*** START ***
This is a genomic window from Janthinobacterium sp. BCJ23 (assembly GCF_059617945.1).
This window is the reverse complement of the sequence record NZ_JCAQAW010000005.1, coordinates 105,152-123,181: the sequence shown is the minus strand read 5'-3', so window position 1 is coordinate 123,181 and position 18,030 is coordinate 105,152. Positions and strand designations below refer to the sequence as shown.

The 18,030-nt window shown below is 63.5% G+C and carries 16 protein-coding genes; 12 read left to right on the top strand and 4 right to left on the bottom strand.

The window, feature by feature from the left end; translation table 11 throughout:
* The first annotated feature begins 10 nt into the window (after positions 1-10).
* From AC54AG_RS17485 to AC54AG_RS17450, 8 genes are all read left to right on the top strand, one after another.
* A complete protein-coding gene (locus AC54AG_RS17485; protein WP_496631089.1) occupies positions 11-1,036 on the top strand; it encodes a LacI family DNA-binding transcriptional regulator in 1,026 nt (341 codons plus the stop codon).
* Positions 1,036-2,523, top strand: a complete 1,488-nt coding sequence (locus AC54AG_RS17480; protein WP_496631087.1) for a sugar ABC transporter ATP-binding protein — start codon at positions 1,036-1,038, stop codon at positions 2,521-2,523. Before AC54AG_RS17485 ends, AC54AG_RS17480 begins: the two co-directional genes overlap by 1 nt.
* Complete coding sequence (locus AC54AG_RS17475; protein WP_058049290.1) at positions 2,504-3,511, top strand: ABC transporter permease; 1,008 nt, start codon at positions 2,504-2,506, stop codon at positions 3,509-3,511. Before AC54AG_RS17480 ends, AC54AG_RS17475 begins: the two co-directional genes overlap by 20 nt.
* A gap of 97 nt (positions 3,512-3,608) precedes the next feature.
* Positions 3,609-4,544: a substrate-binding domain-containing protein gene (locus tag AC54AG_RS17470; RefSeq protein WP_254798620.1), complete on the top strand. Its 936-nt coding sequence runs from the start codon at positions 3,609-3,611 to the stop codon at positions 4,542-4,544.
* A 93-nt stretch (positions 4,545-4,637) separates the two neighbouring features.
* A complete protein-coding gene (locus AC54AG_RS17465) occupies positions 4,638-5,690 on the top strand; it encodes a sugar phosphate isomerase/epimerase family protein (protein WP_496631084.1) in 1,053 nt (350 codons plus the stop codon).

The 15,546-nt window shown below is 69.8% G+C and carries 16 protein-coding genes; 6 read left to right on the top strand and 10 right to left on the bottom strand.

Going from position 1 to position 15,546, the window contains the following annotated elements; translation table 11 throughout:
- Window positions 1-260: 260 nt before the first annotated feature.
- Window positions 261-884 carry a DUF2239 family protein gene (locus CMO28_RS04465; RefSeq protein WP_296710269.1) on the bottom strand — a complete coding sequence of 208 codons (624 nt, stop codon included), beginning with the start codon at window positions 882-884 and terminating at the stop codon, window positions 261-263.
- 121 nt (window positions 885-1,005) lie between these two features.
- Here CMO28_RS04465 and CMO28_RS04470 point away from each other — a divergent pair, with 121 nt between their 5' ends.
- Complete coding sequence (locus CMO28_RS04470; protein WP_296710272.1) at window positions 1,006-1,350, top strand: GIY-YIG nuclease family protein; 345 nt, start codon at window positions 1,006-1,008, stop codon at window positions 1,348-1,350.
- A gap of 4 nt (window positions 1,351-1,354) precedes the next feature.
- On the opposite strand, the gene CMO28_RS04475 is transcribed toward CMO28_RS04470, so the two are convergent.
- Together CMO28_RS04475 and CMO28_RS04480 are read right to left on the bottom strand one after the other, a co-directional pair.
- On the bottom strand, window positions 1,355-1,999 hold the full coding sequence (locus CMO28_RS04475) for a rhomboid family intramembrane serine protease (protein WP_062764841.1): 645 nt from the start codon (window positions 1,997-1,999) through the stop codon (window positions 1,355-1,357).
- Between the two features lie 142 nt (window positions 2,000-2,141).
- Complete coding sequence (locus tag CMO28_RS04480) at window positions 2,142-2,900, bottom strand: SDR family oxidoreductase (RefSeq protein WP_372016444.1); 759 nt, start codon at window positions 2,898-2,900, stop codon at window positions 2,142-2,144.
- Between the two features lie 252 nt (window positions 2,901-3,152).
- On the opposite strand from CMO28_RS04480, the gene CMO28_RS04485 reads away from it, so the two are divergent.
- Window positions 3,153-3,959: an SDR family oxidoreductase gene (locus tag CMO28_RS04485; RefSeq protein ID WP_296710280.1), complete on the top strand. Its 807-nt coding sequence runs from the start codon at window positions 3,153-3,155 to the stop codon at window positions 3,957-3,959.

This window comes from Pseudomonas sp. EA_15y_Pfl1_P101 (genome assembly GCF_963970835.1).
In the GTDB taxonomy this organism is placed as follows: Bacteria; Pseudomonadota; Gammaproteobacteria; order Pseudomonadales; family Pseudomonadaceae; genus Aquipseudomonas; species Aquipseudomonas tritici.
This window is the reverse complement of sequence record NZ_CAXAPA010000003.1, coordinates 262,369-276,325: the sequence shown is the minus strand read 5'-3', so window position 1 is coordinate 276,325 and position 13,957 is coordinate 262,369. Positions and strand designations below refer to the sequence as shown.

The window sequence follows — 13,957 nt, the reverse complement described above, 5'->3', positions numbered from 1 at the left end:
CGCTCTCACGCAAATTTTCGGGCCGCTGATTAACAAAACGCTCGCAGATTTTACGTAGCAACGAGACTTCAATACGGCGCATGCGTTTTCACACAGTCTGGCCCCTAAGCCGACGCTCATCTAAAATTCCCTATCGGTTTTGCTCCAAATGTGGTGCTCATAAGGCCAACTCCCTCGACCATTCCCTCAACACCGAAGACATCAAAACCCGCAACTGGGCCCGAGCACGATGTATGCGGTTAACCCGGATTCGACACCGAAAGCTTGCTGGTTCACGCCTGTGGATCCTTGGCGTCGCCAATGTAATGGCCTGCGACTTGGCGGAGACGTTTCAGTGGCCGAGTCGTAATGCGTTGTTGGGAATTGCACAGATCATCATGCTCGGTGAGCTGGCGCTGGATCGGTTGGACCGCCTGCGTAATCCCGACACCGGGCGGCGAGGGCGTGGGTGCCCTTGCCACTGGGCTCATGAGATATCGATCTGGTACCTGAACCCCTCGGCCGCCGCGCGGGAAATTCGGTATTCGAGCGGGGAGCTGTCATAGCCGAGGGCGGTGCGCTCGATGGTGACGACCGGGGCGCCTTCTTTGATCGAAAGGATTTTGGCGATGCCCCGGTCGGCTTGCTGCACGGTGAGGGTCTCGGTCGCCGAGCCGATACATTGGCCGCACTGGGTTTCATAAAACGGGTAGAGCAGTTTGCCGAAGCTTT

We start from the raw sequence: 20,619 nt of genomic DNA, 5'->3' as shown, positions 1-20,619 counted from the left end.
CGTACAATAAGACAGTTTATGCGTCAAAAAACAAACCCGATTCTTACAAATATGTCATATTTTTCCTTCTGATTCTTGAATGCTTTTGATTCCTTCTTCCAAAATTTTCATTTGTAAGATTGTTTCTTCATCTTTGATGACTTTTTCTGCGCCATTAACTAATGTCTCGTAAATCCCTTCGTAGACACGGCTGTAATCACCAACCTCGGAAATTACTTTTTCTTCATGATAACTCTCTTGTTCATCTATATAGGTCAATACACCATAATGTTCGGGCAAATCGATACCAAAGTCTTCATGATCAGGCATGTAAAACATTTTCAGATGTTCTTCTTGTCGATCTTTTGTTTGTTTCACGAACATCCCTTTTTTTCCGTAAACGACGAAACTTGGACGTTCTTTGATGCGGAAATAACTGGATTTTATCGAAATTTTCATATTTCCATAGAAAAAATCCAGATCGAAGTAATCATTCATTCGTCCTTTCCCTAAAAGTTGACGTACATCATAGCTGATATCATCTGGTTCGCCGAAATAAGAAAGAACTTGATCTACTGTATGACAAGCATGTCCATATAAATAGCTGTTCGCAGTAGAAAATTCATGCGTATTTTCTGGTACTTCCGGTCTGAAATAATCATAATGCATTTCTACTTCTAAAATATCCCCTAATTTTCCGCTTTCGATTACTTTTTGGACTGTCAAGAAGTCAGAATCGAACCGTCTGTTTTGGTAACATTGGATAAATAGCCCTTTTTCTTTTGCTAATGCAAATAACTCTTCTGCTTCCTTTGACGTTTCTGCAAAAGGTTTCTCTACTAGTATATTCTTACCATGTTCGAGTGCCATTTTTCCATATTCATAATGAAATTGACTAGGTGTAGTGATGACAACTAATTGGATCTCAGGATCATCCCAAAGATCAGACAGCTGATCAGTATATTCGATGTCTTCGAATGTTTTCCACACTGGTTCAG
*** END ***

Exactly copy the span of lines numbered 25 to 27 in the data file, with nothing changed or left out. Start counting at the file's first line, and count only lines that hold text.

- Between the two features lie 142 nt (window positions 2,000-2,141).
- Complete coding sequence (locus tag CMO28_RS04480) at window positions 2,142-2,900, bottom strand: SDR family oxidoreductase (RefSeq protein WP_372016444.1); 759 nt, start codon at window positions 2,898-2,900, stop codon at window positions 2,142-2,144.
- Between the two features lie 252 nt (window positions 2,901-3,152).